What is meant by artificial intelligence and how will this change HR in the years ahead? A report into the situation now, with a view to the future.
Everyone’s talking about it: Artificial intelligence. And everyone understands something else by it. Essentially, this is something which is immaterial, as the human brain is definitely not in the position to grasp the possibilities of artificial intelligence in its entirety. As such, everyone has the right to draw his own personal interpretation of artificial intelligence, often abbreviated to AI. Presumably, it is easier to define what artificial intelligence isn’t or cannot be, than to list everything which is subsumed unto the term AI.
Seen from a very great altitude, AI is about creating an intelligence which is similar to that of people or comes close. But even the term intelligence itself is not clearly defined, so artificial intelligence cannot be either. But all (or most) of the definitions have one thing in common – the ability to learn. Often, people talk about deep learning or machine learning. By this, it is meant that the findings from brain research are used to stimulate artificial, neural networks. Essentially, this approach is not new at all, and it was pursued as early as in the 80’s. But, back then, the very restricted performance and speed of the computers made it impossible to achieve usable results. Today, computing capacity is virtually unlimited and algorithms take off. Self-learning algorithms are no longer programmed from A to Z, but they virtually learn from practice, just like children learn something. This comes very close to how our brain works.
As early as the 1950’s, mathematics professor John McCarthy defined artificial intelligence as the 'creation of a machine that behaves in such a way, that one would call it intelligent if a person would behave in this way’. The computer scientist Jerry Kaplan summarises artificial intelligence or general intelligence as the ability to quickly come up with suitable generalisations on the basis of limited data.
Specific examples of application scenarios where artificial intelligence is used can be found in all area of life: self-driving cars, diagnosis and the treatment of diseases, voice and photo recognition, and much more besides. As the systems are in the position to process incredibly large amounts of data in almost real time, patterns and connections can be identified. For example, no doctor could recognise such things, even if he has been known as an expert in his field for decades.
Many of us have may have communicated with a computer without even knowing it. For example, chatbots from all kind of service providers with whom we talk to in order to discuss a technical problem or something which is unclear in an account. These are so clever, that we are often not able to tell if we are dealing with a person or a machine.
Artificial intelligence is making its way into the field of HR and this is not just leading to changes in certain HR process, but in part, it is demanding a whole new skill set from HR staff. To begin with, the processes affected by artificial intelligence lie in the field of recruiting and are found at different levels.
Starting with the sourcing of possible candidates, AI can help to track them down, actively make contact with them and gauge their interest. All of this happens before the human recruiter even comes into play. Following this, an intelligent chatbot takes over much of the communication with the candidate and even arranges interviews. The story goes on with the assessment of candidates and the comparison of candidates. Artificial intelligence can gather, compare and summarize countless information about the candidates in realtime, and it can also spot patterns and draw conclusions. Perhaps the algorithm establishes that to date, candidates with certain characteristics have never lasted longer than two year in a company?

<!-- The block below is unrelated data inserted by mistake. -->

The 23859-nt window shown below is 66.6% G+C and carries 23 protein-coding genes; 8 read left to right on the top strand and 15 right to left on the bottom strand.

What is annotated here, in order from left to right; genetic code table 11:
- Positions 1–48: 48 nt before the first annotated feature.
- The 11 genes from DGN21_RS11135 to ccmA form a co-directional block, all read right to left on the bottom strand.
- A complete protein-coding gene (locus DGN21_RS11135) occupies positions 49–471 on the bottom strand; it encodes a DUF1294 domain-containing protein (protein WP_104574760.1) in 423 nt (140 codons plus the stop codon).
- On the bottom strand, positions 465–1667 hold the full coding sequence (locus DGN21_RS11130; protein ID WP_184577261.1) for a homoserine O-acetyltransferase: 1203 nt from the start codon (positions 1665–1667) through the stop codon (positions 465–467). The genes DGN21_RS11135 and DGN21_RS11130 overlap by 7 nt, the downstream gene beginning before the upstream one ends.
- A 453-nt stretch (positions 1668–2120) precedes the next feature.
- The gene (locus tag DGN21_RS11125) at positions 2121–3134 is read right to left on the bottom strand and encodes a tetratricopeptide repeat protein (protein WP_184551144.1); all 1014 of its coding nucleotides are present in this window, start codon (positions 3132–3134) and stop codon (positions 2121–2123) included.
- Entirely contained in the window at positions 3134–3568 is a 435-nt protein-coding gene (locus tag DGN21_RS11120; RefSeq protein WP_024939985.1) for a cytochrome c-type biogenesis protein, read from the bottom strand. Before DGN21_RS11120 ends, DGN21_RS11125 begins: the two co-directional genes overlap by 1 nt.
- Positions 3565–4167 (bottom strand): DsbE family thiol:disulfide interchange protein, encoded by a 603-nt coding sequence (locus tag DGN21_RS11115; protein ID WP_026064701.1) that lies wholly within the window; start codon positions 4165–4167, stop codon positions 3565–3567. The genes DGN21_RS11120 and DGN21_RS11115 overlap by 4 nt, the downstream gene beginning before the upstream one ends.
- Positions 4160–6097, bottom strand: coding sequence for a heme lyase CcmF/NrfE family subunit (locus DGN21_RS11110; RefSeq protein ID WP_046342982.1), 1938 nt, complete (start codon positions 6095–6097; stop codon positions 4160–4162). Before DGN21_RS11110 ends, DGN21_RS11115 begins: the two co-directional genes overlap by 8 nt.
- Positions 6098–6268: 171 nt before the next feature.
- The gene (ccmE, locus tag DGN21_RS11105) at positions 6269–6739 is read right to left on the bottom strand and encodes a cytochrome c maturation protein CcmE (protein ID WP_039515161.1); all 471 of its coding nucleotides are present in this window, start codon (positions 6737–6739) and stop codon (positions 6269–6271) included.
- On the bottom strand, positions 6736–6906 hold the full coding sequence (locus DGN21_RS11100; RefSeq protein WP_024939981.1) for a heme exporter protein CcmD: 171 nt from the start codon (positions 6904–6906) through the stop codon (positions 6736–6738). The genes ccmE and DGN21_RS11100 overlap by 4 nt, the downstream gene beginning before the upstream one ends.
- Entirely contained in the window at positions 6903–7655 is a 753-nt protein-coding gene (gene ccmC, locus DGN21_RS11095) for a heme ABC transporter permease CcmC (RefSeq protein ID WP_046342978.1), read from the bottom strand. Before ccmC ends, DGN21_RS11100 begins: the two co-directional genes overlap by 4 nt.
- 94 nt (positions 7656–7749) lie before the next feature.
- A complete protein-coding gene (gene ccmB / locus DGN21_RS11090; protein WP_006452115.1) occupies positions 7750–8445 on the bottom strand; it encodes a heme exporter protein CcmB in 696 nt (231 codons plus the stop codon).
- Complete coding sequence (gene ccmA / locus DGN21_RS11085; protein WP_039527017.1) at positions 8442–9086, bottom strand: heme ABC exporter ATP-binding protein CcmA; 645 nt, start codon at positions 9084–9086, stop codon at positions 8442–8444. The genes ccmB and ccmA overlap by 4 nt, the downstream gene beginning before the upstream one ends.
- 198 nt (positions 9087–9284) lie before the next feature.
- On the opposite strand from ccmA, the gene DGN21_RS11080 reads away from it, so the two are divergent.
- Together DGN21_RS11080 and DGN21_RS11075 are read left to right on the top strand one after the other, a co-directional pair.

With such tools, HR does not just save a lot of time, it also makes qualitatively better decisions. This is because in a reasonable amount of time, no person can collect so much data and evaluate it like a computer. At the same time, human prejudices are reduced. In the field of HR, the topic of 'beyond bias' is becoming ever more important. Especially in the field of recruiting, we are influenced by prejudices or stereotypes without us even knowing. A real human 'bug' which cannot be found among the clever algorithms. For example, a job advertisement can be automatically checked for terminology which primarily, only addresses women (or men) and the user can be offered suggestions for alternative wording. In certain occupational fields, e.g. temporary workers or seasonal workers, we can assume that in the not too distant future, it will be the computer that decides whether to hire or not, and not a person.
If we leave the recruiting and look to the field of HR administration: in the communication between staff and the HR department, in the processing of queries and requests. It is obvious that intelligent chatbots are on the rise in this area. The HR departments are also staffed virtually – Welcome to colleague computer!
Artificial intelligence does not stop at staff development. Thanks to artificial intelligence, the process of learning, which was heavily planned in the past, is given a whole new dynamic. Instead of attending a course in order to discover how a new production machine works, the member of staff can put on some augmented reality glasses and is guided through the process of working on the new machine. But it does not end here. Imagine we are in the process of performing a task and without having to look, we are offered an App or an e-Learning tool. And all this happens because a program has established that we clearly have some gaps in our knowledge which prevent us from carrying out our task optimally. This are nothing more than small virtual helpers which think for us and make everyday life easier. Alternatively, the program could establish that we will have to confront new tasks which we are not yet optimally prepared for with our existing skills set. Tasks which at best, we do not yet know about, but which are already emerging on the data horizon.